the Supreme Court's holding in Hensley v. Eckerhart, 461
U.S. 424 (1983). Under Hensley, the question is whether
"the relief obtained justified that expenditure of attorney
time." 461 U.S. at 435 & n. 11.25 Petitioner here prevailed
against his employer's strong contestation of jurisdiction,
the extent of disability, and entitlement to futur e medical
benefits. Indeed, by securing future medical benefits,
counsel obtained a substantial benefit for Petitioner.
Moreover, as discussed in Part II, Petitioner also prevailed
as to the factual criteria for a de minimis award and he has
now prevailed as to his legal entitlement on that score as

In determining the degree of success as compared to the
overall purpose of the litigation,26 ALJ Barnett felt that

24. Supplemental Decision and Order of ALJ Barnett, April 26, 1996
25. The Court specifically directs that the focus be "on the significance
of the overall relief obtained by the plaintif f in relation to the hours
reasonably expended on the litigation" and notes that it is not
"necessarily significant that a prevailing plaintiff did not receive all the
relief requested."

26. See Hensley, 461 U.S. at 440 (directing that "[a] reduced fee award
is appropriate if the relief . . . is limited in comparison to the scope of
the litigation as a whole").


Petitioner's counsel was entitled to the full awar d of fees.
Although Petitioner did not succeed on every theory
proffered, he did gain substantial benefit. ALJ Barnett
noted that this was a complex case and requir ed careful
preparation; she reviewed each of 36 entries as to which
specific objections were made and concluded that there was
no basis for reduction. Because ALJ Bar nett's decision was
supported by substantial evidence and applied the correct
legal standards, it should not have been disturbed. Neither
the Board nor ALJ Chapman had a basis for substituting a
different opinion from that of ALJ Barnett; to the contrary,
the Board was required as a matter of law to uphold ALJ
Barnett. Accordingly, the initial awar d of attorney's fees
must be reinstated.27 Mor eover, to avoid further
unnecessary litigation as to fees, we observe that Petitioner
will be entitled to recover a reasonable attorney's fee for the
present appeal as well.28

27. Because we find that the Board err ed in remanding ALJ Barnett's fee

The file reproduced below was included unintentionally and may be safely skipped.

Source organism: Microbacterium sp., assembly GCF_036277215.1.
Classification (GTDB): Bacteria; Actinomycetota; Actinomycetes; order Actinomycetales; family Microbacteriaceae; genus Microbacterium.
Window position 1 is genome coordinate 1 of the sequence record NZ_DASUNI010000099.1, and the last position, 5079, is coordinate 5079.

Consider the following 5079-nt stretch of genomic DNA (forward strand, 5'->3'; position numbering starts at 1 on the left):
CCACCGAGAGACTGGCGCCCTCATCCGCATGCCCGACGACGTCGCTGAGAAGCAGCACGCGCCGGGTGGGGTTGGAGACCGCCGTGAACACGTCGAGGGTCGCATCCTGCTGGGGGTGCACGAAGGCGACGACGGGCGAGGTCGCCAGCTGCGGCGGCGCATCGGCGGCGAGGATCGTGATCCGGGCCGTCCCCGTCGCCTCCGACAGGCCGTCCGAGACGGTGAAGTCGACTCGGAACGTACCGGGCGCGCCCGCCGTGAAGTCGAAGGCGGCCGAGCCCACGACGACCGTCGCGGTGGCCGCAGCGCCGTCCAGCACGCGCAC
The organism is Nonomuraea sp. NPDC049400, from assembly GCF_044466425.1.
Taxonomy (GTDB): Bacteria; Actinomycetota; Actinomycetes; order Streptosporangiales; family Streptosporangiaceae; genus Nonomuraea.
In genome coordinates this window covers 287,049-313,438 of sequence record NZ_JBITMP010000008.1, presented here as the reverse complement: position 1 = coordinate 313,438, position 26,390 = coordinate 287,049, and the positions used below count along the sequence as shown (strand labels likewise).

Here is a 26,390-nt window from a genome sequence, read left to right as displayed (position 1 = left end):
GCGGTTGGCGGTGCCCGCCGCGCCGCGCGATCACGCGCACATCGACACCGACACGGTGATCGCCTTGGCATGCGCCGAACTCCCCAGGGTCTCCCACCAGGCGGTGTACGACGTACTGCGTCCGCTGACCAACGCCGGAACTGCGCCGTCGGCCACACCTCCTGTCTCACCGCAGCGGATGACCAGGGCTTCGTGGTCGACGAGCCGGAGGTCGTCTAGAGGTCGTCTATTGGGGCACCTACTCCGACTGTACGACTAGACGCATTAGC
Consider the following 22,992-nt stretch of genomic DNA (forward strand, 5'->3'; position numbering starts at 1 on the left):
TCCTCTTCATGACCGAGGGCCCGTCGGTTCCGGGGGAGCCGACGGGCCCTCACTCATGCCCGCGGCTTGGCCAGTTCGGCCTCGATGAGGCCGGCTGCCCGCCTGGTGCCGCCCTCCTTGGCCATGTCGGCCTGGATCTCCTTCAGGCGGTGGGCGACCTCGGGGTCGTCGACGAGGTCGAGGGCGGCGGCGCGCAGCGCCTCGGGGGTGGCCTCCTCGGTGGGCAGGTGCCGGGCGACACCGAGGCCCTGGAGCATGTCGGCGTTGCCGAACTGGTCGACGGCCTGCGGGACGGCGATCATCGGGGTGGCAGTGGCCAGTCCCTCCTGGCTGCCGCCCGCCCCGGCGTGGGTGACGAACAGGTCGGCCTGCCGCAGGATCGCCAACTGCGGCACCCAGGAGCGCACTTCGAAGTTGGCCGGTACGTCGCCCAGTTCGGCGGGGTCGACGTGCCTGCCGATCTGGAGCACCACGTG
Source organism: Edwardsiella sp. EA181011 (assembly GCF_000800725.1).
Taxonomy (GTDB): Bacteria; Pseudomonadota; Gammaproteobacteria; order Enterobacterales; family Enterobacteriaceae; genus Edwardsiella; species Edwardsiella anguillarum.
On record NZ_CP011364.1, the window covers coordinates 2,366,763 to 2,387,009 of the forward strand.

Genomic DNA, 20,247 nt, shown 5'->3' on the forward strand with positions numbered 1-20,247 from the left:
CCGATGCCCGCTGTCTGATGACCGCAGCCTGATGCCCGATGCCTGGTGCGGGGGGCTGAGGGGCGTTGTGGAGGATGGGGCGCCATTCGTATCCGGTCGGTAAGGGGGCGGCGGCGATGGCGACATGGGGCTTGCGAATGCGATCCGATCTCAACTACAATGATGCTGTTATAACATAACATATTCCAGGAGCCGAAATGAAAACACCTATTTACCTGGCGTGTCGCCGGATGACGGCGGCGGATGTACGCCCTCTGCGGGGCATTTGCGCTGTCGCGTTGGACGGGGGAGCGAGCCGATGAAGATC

award for recalculation in the first place, it is unnecessary for us to
address the propriety of ALJ Chapman's shifting rationales for reducing
the rate of Petitioner's counsel's fee or of her acr oss-the-board reduction
of the fee award. We note, however , the apparent injustice of applying a
two-thirds reduction (against an alr eady reduced rate) with respect to
hours necessarily spent to establish jurisdiction, or on other issues that
contributed to Petitioner's successful outcome. Penalizing a litigant for
unsuccessful claims by reducing fees ear ned on successful claims could
have a chilling effect on the willingness of counsel to advocate even
meritorious positions in unsettled areas of the law. If the reduction in
the present case were to stand, it might well be seen by the bar as a
warning that counsel should not insist on rights secured under the law
as interpreted by the Courts, when the Boar d has announced a contrary

28. See Hole v. Miami Shipyards Corp. , 640 F.2d 769, 774 (5th Cir. 1981)
(observing that where employer contests its liability for compensation in
whole or in part and claimant is ultimately successful, employer must
pay claimant's attorney's fees for services necessary to that success,
including fees for legal services render ed before tribunals deciding
against him, as well as for claimant's successful pr osecution of appeal to
Court of Appeals).



For the reasons set forth above, we will vacate the
decisions and orders of the Board and r einstate ALJ
Barnett's initial award of attorney's fees to Petitioner's
counsel; we further remand this case for entry of a nominal
disability award and for determination of an appropriate fee
for this appeal.

A True Copy:

Clerk of the United States Court of Appeals
for the Third Circuit